For various reasons, investors have hard a hard time making sense of how well they’ve performed. Brokerage statements are broken and without the right tools to measure performance, investors (and their advisors) have suffered.
Until blueleaf came along. Founded by John Prendergast, this week’s guest on Tradestreaming Radio, the firm provides client reporting and portfolio monitoring tools to advisors and their clients. Simply and elegantly.
Continue reading “Helping advisors, clients monitor investments smarter – with John Prendergast”
Screening 2.0 and beyond
Readers of this site have learned a bit about Screening 2.0 — the ability to use Internet tools (many of them, free) to recreate portfolios that conform to the investment criteria of history’s best investors.
Validea’s John Reese has done much of the research legwork on the subject and has produced a premium product to help investors create Peter Lynch, Ken Fisher, and Ben Graham portfolios (among others).
The magic of Greenblatt’s Magic Formula
One source I mention frequently is Joel Greenblatt’s Magic Formula. Greenblatt wrote about his investing magic in The Little Book that Beats the Market. He also provides investors with a free website to screen for the top ranking stocks that fit his criteria at magicformulainvesting.com.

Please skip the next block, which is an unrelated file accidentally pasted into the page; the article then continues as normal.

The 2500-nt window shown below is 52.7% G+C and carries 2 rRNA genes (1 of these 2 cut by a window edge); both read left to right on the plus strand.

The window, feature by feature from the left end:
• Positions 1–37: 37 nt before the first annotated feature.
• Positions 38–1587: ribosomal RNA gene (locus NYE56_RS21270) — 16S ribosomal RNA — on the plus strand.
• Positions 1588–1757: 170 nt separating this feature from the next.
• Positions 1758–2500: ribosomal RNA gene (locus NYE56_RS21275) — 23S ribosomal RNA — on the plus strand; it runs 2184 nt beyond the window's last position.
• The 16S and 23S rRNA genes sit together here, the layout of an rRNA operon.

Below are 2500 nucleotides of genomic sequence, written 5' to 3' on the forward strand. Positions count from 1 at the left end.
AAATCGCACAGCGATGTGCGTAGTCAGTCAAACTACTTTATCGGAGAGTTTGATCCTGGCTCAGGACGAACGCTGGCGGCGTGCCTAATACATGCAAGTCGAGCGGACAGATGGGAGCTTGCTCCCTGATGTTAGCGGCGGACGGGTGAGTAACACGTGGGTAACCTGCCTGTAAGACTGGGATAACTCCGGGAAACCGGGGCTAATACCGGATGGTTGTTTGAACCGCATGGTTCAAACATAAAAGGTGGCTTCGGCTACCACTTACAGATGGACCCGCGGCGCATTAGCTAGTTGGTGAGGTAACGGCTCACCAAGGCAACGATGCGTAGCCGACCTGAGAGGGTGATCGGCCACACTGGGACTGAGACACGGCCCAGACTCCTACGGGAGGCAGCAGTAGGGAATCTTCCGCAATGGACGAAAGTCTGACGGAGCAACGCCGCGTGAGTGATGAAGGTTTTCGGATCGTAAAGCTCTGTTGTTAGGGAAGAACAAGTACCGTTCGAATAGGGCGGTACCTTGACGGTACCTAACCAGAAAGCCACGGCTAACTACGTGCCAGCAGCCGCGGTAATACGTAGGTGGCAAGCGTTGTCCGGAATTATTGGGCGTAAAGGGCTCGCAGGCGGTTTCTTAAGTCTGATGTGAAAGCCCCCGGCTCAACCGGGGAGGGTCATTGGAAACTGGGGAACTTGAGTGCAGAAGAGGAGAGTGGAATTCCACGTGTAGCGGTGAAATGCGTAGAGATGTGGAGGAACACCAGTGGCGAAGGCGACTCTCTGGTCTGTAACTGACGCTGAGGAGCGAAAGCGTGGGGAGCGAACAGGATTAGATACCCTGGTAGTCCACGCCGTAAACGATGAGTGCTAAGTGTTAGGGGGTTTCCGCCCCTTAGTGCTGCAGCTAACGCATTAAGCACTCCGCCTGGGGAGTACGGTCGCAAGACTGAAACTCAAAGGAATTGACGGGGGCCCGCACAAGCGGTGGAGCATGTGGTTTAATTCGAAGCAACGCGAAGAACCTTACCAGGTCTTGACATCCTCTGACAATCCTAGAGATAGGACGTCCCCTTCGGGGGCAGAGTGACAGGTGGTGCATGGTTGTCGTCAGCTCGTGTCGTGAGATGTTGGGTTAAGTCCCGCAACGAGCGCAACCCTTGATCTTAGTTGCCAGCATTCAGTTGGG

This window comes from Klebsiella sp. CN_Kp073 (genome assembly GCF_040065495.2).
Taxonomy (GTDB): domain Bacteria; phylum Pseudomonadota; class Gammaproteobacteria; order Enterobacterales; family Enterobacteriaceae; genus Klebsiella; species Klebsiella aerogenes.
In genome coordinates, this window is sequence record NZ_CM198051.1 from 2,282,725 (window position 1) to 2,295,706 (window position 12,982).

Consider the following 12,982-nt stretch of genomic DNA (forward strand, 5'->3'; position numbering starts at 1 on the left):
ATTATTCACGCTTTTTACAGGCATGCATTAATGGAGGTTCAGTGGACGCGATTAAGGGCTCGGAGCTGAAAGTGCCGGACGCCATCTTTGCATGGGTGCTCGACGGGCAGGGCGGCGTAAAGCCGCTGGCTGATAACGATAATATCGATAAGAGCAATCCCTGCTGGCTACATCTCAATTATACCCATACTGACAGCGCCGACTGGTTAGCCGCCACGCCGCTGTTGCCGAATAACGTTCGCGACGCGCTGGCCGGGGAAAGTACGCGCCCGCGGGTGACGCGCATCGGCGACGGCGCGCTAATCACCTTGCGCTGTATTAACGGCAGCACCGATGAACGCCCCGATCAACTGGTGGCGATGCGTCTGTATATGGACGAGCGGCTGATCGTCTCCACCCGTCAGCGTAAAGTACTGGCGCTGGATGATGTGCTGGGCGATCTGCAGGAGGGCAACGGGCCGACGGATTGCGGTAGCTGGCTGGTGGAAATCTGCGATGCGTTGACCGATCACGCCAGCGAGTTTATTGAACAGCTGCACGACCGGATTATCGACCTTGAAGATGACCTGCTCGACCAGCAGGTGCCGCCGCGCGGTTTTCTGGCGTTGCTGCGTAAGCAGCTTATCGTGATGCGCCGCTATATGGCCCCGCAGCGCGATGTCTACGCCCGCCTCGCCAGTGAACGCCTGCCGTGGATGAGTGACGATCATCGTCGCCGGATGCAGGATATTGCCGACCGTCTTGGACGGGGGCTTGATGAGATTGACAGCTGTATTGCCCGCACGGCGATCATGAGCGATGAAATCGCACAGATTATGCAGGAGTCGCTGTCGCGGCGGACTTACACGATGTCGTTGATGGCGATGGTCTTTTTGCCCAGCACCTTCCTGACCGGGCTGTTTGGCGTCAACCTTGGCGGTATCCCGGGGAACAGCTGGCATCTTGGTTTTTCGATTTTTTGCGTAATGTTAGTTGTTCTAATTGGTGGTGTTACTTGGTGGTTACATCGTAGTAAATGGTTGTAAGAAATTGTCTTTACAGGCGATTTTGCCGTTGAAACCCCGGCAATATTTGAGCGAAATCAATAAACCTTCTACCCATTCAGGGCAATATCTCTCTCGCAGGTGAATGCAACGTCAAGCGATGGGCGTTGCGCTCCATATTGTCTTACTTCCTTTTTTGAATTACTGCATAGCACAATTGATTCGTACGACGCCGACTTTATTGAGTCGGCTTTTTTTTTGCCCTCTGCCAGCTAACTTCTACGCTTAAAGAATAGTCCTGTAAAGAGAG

Morningstar takes a look at Magic Formula returns in a recent piece. Here’s what they come up with:
We see that the formula posted approximately a 19.9% annualized return from the beginning of 1988 through Sept. 30, 2009. Over that time, the S&P 500 Index returned 9.4% annualized.
Not too shabby.
But as a frequent shill for the mutual fund industry, Morningstar feels the need to compare this market-trumping return to top performing mutual funds. And that’s when things take an interesting turn: The article’s author, John Coumarianos, sounds surprisingly introspective in his (near) critique of active fund management.
The market isn’t efficient, as the indexers say, but its inefficiencies are apparently not easily exploitable for some of the finest pros either–at least given how many of them currently go about investing, trying earnestly to predict future profits and discounting them back to the present. Perhaps managers outthink themselves or have too much confidence in their predictive abilities instead of relying on past results.
Why funds may perform so badly as a class